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As I’ve often documented in these pages, before I heard the Rolling Stones’ Some Girls the only time I turned on the radio was to hear a Royals’ baseball game. Then I heard “Miss You,” and later “Shattered” and then “Beast of Burden” and suddenly I wanted a stereo for Christmas. I consider that moment when I first heard the Stones on the car radio, riding with my mother no less, as my rock and roll awakening. It was late 1978 when all this happened and by then rock and roll was a good 20 years along. When you step into the middle of something, it’s really hard to catch up.
Most of the rock and roll acts I dig (by 1978) were deep into their careers. There had been a lot of great music released in the previous 10 years, let alone the previous 20 years. I was newly into my teens and on a weekly allowance of $10 it’s really hard to purchase the entire back catalogs of rock bands/artists (especially with the constant refrain of, “You didn’t clean your room son, no allowance this week…”). In high school, my fledgling vinyl collection – and I was all vinyl, don’t give me those 8-tracks or cassettes – consisted of the albums that were being released at the time, the current stuff. My first Who album was Face Dances. My first Zeppelin album was In Through the Out Door. And while many of you rock aficionados may hold your nose for those records, they will always have a place in my heart (B&V’s True Confessions: The Dirty Dozen – 12 Albums That Only I Love… Time to Re-Evaluate?).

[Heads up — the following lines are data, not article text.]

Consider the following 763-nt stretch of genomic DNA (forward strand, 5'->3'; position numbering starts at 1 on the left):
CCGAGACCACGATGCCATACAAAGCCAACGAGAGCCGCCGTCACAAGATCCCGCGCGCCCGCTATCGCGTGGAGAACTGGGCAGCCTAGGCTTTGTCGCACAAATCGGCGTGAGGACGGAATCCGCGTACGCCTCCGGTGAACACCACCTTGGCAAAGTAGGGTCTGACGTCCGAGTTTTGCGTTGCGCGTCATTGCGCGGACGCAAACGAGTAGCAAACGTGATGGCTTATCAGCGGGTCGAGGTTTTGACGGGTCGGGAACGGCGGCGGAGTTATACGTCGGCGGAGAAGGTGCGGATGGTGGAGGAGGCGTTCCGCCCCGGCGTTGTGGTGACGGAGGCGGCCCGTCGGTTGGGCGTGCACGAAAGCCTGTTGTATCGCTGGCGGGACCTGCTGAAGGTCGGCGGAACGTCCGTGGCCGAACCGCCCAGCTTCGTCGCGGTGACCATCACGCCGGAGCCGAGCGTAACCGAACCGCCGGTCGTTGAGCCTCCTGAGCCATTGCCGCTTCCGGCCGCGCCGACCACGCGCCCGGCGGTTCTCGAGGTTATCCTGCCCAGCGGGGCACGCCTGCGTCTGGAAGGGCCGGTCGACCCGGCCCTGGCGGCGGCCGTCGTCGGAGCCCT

While Springsteen’s landmark album Darkness On The Edge Of Town also came out in 1978, some how I missed it. I lived in Kansas City and it was never a huge Springsteen town. I did hear “Prove It All Night” and “Badlands” on the radio but I’m not sure I even knew they were both by Springsteen. There was just so much to absorb it was hard to keep track. All of that changed in late 1980 with the release of The River. I remember the first single “Hungry Heart” caught my attention. It was pure ear candy. Bruce had originally written it for the Ramones but his manager told him he best keep that one. I didn’t rush out and buy The River however because its was a double-album. Twice the music but alas, at twice the price. That was a major financial commitment on my allowance. I hadn’t even bought The Wall yet due to similar financial constraints and it had been out a year by then… Plus I didn’t know much about Springsteen… was he cool? did he rock? You had to be sure you didn’t buy any lame artists and I was always cautious. I had seen too many of my friends buy Kiss albums and I considered them suspect at the time. I feared history would not treat them well… naturally I was wrong. I was 13, what did I know?